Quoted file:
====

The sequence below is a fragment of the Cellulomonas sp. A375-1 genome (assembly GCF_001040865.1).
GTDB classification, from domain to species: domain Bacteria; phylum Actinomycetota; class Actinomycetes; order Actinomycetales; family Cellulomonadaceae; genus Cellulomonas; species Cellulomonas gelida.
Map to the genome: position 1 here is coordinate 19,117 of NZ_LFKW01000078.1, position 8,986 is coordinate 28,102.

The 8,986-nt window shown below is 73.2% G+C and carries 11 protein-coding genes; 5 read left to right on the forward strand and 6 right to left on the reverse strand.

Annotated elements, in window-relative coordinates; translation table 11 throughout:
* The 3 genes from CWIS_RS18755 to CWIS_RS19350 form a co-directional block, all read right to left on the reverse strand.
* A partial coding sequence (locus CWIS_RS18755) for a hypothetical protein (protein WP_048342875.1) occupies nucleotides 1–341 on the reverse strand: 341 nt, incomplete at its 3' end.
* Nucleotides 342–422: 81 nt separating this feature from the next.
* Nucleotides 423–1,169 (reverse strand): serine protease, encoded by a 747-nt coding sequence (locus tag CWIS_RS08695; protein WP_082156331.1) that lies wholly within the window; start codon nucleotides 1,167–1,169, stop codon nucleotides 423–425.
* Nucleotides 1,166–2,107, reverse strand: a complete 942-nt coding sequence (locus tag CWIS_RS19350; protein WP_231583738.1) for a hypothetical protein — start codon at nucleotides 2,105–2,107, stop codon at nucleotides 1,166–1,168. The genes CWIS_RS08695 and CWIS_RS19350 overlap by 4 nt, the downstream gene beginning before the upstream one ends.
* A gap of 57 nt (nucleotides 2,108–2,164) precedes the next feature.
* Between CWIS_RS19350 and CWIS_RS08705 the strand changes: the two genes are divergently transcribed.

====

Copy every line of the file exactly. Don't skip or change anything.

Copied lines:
The sequence below is a fragment of the Cellulomonas sp. A375-1 genome (assembly GCF_001040865.1).
GTDB classification, from domain to species: domain Bacteria; phylum Actinomycetota; class Actinomycetes; order Actinomycetales; family Cellulomonadaceae; genus Cellulomonas; species Cellulomonas gelida.
Map to the genome: position 1 here is coordinate 19,117 of NZ_LFKW01000078.1, position 8,986 is coordinate 28,102.

The 8,986-nt window shown below is 73.2% G+C and carries 11 protein-coding genes; 5 read left to right on the forward strand and 6 right to left on the reverse strand.

Annotated elements, in window-relative coordinates; translation table 11 throughout:
* The 3 genes from CWIS_RS18755 to CWIS_RS19350 form a co-directional block, all read right to left on the reverse strand.
* A partial coding sequence (locus CWIS_RS18755) for a hypothetical protein (protein WP_048342875.1) occupies nucleotides 1–341 on the reverse strand: 341 nt, incomplete at its 3' end.
* Nucleotides 342–422: 81 nt separating this feature from the next.
* Nucleotides 423–1,169 (reverse strand): serine protease, encoded by a 747-nt coding sequence (locus tag CWIS_RS08695; protein WP_082156331.1) that lies wholly within the window; start codon nucleotides 1,167–1,169, stop codon nucleotides 423–425.
* Nucleotides 1,166–2,107, reverse strand: a complete 942-nt coding sequence (locus tag CWIS_RS19350; protein WP_231583738.1) for a hypothetical protein — start codon at nucleotides 2,105–2,107, stop codon at nucleotides 1,166–1,168. The genes CWIS_RS08695 and CWIS_RS19350 overlap by 4 nt, the downstream gene beginning before the upstream one ends.
* A gap of 57 nt (nucleotides 2,108–2,164) precedes the next feature.
* Between CWIS_RS19350 and CWIS_RS08705 the strand changes: the two genes are divergently transcribed.